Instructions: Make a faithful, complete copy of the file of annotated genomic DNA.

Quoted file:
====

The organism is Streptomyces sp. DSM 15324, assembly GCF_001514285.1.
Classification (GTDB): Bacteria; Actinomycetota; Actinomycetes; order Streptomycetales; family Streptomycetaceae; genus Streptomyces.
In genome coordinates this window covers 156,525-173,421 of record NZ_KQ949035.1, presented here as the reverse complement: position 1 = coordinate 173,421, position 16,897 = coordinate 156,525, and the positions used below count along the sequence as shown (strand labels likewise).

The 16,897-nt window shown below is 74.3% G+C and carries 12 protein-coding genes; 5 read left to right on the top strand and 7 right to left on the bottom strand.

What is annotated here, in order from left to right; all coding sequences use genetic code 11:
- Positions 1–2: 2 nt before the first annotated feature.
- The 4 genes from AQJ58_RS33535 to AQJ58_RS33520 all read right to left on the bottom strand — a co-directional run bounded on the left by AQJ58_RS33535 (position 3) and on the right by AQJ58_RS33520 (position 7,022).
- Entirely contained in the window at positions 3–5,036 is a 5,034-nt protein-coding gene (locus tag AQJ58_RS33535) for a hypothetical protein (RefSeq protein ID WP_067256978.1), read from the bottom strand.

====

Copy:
The organism is Streptomyces sp. DSM 15324, assembly GCF_001514285.1.
Classification (GTDB): Bacteria; Actinomycetota; Actinomycetes; order Streptomycetales; family Streptomycetaceae; genus Streptomyces.
In genome coordinates this window covers 156,525-173,421 of record NZ_KQ949035.1, presented here as the reverse complement: position 1 = coordinate 173,421, position 16,897 = coordinate 156,525, and the positions used below count along the sequence as shown (strand labels likewise).

The 16,897-nt window shown below is 74.3% G+C and carries 12 protein-coding genes; 5 read left to right on the top strand and 7 right to left on the bottom strand.

What is annotated here, in order from left to right; all coding sequences use genetic code 11:
- Positions 1–2: 2 nt before the first annotated feature.
- The 4 genes from AQJ58_RS33535 to AQJ58_RS33520 all read right to left on the bottom strand — a co-directional run bounded on the left by AQJ58_RS33535 (position 3) and on the right by AQJ58_RS33520 (position 7,022).
- Entirely contained in the window at positions 3–5,036 is a 5,034-nt protein-coding gene (locus tag AQJ58_RS33535) for a hypothetical protein (RefSeq protein ID WP_067256978.1), read from the bottom strand.